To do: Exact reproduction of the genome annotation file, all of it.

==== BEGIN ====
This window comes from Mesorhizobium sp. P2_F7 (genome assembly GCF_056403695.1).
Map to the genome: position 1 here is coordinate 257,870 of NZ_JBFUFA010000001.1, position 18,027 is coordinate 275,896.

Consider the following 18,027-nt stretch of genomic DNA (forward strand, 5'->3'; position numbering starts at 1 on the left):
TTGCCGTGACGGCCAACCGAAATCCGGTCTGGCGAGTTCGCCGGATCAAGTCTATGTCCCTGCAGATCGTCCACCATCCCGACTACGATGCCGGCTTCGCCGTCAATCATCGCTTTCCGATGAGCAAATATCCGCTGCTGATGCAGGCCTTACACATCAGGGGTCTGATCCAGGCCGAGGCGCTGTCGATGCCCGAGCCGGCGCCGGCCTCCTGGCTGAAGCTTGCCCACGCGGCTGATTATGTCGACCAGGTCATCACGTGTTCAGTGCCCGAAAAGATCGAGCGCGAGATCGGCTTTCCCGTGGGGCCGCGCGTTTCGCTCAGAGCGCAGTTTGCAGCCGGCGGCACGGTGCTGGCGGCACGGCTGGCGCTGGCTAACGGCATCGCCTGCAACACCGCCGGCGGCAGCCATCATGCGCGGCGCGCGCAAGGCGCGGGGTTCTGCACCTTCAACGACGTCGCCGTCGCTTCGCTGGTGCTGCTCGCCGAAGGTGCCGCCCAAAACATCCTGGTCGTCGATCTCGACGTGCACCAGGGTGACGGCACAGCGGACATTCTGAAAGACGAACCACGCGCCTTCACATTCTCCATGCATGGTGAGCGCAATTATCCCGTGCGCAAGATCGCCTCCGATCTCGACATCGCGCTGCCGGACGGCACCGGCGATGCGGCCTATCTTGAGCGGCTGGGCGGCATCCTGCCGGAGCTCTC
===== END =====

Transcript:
This window comes from Mesorhizobium sp. P2_F7 (genome assembly GCF_056403695.1).
Map to the genome: position 1 here is coordinate 257,870 of NZ_JBFUFA010000001.1, position 18,027 is coordinate 275,896.

Consider the following 18,027-nt stretch of genomic DNA (forward strand, 5'->3'; position numbering starts at 1 on the left):
TTGCCGTGACGGCCAACCGAAATCCGGTCTGGCGAGTTCGCCGGATCAAGTCTATGTCCCTGCAGATCGTCCACCATCCCGACTACGATGCCGGCTTCGCCGTCAATCATCGCTTTCCGATGAGCAAATATCCGCTGCTGATGCAGGCCTTACACATCAGGGGTCTGATCCAGGCCGAGGCGCTGTCGATGCCCGAGCCGGCGCCGGCCTCCTGGCTGAAGCTTGCCCACGCGGCTGATTATGTCGACCAGGTCATCACGTGTTCAGTGCCCGAAAAGATCGAGCGCGAGATCGGCTTTCCCGTGGGGCCGCGCGTTTCGCTCAGAGCGCAGTTTGCAGCCGGCGGCACGGTGCTGGCGGCACGGCTGGCGCTGGCTAACGGCATCGCCTGCAACACCGCCGGCGGCAGCCATCATGCGCGGCGCGCGCAAGGCGCGGGGTTCTGCACCTTCAACGACGTCGCCGTCGCTTCGCTGGTGCTGCTCGCCGAAGGTGCCGCCCAAAACATCCTGGTCGTCGATCTCGACGTGCACCAGGGTGACGGCACAGCGGACATTCTGAAAGACGAACCACGCGCCTTCACATTCTCCATGCATGGTGAGCGCAATTATCCCGTGCGCAAGATCGCCTCCGATCTCGACATCGCGCTGCCGGACGGCACCGGCGATGCGGCCTATCTTGAGCGGCTGGGCGGCATCCTGCCGGAGCTCTC